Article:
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DATE News (chronologically)
10/10/11
nassprint
Cars pushing other cars, rule needed?
During a late caution at Kansas Speedway most of the field pitted, but #29-Kevin Harvick did not. This was with about 50 laps to go. Harvick was trying to save fuel. Behind him on the track was #98-Austin Dillon, making his first Cup start. Dillon is the grandson of car owner Richard Childress and technically was in a car owned by Mike Curb. Still, Dillon saw Harvick and came up and pushed Harvick, helping him save fuel. NASCAR stepped in and told Dillon to stop. Wait a minute you say, the rule is clear that it can't be done only on the last lap? Well, in a way, you are right and you are wrong. I [Dustin Long] talked with a NASCAR spokesperson after the race and here's what happened.

After the Chicago race (where #17-Matt Kenseth was penalized for being pushed on the final lap after he ran out of fuel), NASCAR told teams that they'd be watching this issue of assisting another car more often the rest of the season. So, already, NASCAR is on the lookout for this more often.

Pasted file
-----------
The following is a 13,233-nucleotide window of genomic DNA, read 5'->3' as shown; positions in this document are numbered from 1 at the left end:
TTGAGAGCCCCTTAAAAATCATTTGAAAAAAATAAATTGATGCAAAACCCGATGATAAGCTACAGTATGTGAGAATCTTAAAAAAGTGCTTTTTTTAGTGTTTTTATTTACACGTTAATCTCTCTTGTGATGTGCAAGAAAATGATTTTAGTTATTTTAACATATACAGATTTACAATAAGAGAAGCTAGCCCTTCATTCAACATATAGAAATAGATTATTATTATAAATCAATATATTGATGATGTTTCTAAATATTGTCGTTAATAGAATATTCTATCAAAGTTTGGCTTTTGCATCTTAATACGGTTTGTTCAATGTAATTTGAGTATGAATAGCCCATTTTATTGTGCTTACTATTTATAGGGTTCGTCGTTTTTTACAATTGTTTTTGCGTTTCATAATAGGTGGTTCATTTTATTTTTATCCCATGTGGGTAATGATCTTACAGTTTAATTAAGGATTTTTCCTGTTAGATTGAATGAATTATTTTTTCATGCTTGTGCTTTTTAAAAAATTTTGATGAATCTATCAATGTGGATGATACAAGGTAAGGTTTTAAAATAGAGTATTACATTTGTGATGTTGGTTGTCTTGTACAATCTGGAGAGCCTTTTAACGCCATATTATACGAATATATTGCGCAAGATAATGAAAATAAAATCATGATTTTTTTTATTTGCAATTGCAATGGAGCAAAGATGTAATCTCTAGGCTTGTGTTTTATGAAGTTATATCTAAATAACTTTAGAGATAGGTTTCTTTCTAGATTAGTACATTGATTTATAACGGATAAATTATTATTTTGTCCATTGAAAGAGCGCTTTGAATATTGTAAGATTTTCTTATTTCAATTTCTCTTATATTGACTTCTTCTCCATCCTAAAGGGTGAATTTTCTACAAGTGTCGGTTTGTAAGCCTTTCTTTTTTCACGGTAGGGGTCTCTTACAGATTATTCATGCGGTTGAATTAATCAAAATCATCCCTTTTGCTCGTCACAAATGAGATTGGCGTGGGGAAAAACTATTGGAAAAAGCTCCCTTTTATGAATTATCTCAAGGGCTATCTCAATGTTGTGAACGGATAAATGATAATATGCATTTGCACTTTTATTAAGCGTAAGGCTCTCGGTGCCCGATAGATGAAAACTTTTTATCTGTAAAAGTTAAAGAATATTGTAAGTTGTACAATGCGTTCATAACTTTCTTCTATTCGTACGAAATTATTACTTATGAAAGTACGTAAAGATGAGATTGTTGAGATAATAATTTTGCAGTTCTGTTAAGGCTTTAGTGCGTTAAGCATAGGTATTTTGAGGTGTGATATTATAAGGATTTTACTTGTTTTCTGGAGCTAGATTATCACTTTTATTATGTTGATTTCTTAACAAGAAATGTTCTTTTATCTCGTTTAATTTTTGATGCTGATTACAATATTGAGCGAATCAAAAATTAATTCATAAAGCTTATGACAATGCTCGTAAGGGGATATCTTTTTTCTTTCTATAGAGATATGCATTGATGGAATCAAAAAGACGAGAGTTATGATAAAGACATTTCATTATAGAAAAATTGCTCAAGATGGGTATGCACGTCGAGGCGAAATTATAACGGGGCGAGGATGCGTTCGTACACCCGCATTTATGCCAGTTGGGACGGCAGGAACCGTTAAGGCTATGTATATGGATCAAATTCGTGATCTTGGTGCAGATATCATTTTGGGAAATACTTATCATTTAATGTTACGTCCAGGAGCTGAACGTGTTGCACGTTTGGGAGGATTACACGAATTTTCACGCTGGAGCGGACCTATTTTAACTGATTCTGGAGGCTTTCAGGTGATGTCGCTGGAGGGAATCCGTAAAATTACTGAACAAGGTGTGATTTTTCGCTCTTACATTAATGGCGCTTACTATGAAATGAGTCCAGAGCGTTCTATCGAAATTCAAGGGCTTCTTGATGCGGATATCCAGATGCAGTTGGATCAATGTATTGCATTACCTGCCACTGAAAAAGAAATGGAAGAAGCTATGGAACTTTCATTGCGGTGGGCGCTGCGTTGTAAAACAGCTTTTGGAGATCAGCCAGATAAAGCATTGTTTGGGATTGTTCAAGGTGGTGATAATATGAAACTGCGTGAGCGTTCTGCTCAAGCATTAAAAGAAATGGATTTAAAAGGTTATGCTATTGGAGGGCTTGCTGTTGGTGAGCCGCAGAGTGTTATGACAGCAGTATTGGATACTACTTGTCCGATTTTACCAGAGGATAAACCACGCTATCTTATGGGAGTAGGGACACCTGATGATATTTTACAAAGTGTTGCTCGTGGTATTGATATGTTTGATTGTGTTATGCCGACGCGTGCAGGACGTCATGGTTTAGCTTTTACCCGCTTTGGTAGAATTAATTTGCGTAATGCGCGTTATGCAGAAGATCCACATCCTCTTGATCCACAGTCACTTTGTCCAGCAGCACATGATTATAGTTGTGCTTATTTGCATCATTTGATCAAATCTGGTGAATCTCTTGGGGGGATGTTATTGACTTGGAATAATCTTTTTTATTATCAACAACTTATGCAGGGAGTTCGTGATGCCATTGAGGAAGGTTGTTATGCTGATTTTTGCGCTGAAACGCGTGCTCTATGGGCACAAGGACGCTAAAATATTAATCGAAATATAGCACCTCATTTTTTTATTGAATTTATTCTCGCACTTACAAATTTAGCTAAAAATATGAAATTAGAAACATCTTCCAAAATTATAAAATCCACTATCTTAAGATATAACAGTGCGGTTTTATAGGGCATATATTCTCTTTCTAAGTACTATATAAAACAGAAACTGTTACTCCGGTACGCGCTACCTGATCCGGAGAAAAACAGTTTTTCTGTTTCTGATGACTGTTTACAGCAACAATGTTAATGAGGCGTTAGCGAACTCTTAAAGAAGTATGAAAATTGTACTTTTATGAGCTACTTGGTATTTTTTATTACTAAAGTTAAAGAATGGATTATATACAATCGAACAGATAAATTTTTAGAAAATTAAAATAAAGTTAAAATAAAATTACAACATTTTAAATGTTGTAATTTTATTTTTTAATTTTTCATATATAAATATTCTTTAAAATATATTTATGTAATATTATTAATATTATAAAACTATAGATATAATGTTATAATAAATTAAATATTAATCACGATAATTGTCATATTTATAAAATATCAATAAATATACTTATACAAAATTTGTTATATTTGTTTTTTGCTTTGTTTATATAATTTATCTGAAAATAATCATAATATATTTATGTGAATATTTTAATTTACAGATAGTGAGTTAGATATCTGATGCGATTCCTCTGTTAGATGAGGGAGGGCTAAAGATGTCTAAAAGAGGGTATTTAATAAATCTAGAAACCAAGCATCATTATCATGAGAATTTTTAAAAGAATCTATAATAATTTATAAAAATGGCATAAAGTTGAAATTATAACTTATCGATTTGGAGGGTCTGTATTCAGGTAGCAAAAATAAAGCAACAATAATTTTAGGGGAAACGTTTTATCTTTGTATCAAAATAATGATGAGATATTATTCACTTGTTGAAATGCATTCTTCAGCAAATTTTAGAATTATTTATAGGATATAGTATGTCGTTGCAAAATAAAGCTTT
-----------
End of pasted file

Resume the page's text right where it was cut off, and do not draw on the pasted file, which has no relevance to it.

Then came the Harvick situation today. At first, he slowed way down and fell off the rear bumper of the car in front under caution _ NASCAR's rule book requires drivers to "maintain a reasonable speed'' under caution. So, NASCAR officials wanted Harvick to maintain reasonable speed and to close the gap with the car in front under caution (NASCAR likes the field tight to limit how much of the track cars are taking, making it easier to move emergency equipment and clean-up vehicles, if needed, around the track).

With NASCAR already putting word out that it was going to look more closely at cars assisting others, series officials reacted. What I was told was that NASCAR doesn't like this because of the advantage it can provide. Also, this is something not all teams can equally do since not all cars have teammates and thus could be at a disadvantage to a multi-car team. In a way, Harvick can say there's no rule that prohibits it. NASCAR can also say that it adjusts things as it goes and this is one of them. What would seem to be the best situation is for NASCAR to write a rule that either prohibits a car pushing another or provide further guidelines on when it is acceptable and when it is not. Don't be surprised if there's a new rule on this in next year's rule book. Virginian Pilot
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